When it comes to value, the European import market for table grapes appears stagnant at best. Between 2012 and 2016, total imports rose by just 2 per cent to US$8.7bn according to ITC data.
In its two largest markets, Germany and the UK, growth in the value of imports was even slighter at just 1 per cent to US$675.4m and US$673.7m respectively.
In other markets such as France and Poland, as well as northern Europe’s two main import hubs for the fruit, the Netherlands and Belgium, the value trend in 2012-2016 was consistently negative.
In Russia meanwhile, which remains Europe’s fifth-largest destination for imported table grapes, the recent blockade of EU produce has resulted in a 24 per cent decrease in import sales, although this no doubt had some correlation with a simultaneous 42 per cent hike in exports through the decidedly leaky borders of Belarus.
For many in the business, an overriding problem appears to be oversupply at key times. In late June, for example, arrivals from India and then Egypt were reportedly quite a way ahead of demand.
“Some importers still have a lot of fruit left over from India, which has put huge pressure on prices as Egypt comes into the market,” one importer commented at the time.
Around the turn of the year, the story was a similar one, characterised by excess supply as the southern African season was in full flow.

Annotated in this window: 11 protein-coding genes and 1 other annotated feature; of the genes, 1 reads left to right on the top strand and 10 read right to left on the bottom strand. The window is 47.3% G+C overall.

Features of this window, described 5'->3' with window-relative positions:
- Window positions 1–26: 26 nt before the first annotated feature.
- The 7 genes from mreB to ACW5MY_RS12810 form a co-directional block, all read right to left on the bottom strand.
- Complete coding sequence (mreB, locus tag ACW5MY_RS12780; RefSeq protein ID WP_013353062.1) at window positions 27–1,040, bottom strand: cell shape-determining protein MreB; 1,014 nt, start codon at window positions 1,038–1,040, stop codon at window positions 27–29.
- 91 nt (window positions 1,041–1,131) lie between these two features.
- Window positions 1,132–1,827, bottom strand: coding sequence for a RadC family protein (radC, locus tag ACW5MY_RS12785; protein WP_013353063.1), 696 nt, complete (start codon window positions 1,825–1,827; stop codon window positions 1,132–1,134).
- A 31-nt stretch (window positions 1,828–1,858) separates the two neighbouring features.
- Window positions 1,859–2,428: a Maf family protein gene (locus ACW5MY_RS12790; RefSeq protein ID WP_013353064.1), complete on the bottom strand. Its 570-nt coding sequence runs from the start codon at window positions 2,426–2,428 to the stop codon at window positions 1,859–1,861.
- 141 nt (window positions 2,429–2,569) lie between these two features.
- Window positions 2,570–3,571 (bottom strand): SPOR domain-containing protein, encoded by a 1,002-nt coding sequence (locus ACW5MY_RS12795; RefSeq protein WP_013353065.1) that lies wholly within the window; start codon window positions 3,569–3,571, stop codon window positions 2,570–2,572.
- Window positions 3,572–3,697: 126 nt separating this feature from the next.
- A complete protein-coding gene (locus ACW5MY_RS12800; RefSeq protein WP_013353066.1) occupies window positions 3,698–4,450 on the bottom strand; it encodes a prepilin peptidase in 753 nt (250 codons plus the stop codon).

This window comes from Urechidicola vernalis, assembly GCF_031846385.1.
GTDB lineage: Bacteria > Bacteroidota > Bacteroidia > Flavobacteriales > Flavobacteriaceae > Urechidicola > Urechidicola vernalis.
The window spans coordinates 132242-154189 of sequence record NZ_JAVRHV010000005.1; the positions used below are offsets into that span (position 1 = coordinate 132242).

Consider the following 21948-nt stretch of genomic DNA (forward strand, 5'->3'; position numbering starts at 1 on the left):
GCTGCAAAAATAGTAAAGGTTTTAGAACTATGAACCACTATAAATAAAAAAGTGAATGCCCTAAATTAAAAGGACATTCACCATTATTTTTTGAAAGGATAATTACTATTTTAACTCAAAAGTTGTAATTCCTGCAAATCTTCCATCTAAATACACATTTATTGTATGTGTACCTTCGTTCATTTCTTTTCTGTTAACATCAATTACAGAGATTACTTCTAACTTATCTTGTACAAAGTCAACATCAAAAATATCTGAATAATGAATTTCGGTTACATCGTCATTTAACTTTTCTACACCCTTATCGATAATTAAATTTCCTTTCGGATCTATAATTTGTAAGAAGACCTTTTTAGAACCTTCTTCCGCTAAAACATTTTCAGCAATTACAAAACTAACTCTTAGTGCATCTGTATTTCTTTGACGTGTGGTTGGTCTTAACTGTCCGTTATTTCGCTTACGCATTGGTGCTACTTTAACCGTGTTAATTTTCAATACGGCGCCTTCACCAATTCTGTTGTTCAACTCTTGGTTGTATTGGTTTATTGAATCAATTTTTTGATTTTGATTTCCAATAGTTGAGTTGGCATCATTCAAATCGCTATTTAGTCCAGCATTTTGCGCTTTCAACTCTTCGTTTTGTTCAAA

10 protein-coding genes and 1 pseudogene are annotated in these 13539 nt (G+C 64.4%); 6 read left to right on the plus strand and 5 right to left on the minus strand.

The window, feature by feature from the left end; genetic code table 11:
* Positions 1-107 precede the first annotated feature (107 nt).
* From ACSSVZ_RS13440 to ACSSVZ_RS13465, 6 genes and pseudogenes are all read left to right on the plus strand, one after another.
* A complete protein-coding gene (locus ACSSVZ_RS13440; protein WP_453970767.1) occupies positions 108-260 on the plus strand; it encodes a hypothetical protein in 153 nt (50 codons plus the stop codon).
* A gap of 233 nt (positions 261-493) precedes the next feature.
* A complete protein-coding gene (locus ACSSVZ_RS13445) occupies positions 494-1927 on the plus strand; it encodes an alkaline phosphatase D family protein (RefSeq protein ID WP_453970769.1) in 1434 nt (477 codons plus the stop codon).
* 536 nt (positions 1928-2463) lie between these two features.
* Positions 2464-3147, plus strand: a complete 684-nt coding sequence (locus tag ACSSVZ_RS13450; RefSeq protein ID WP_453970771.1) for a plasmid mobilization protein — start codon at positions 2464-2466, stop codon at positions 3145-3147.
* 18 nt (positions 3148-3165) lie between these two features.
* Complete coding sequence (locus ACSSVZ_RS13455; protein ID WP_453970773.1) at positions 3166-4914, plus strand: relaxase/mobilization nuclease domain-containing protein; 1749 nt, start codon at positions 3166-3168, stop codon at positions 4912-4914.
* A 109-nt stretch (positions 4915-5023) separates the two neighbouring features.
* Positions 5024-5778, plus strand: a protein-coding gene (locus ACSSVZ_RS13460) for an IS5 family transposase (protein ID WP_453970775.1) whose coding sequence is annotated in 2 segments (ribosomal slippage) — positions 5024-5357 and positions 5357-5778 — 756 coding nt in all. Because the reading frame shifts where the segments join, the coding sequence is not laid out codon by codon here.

Given the recent uplift in demand over in Asia, the fact that supply remains too high at key points in the supply calendar would suggest that there is a more fundamental problem in the European market.
Christian Corssen of Chilean table grape exporter Santa María believes that, in the context of such a competitive marketplace, the industry is waking up to the need for better varieties.
His country has seen its grapes sales to Europe fall by around one-third to just over US$145.9m (ITC) between 2014 and 2016; and while that decline has coincided with a rise in sales to Asia, notably China, during that time, its overall export sales were also down.
“The 2016/17 season was a wake-up call for Chile due to climatic factors but also structural things,” he tells Eurofruit. “Retailers are demanding newer varieties and rejecting traditional ones, especially in the US but also in Europe to a degree. Basically the problem is that Chilean growers cannot access the new varieties because the regulatory is stricter.
'There is not enough genetic material to satisfy demand for these new varieties and it will take at least another two to three years to plant and produce them commercially. In the meantime, growers need to focus on improving quality and sacrifice yield.”
Others in the industry are placing their faith in new varietal development. Italian consortium Grape&Grape Group, a new company formed in Puglia, Italy, by breeder Stefano Somma, agronomy experts Agriproject and producers Fratelli Laporta, Secondulfo, Franco Pignataro, Frudis, Gruppo Frava and Sop, recently made three new varieties (Apulia Rose, Luisa and Fiammetta) available to anyone willing to pay royalties on the fruit’s sale.
With a new brand marketing strategy also in the pipeline, the hope is that those varieties can offer improved quality and be more in tune with market demand, offering therefore a means of escaping the grape commodity trap. _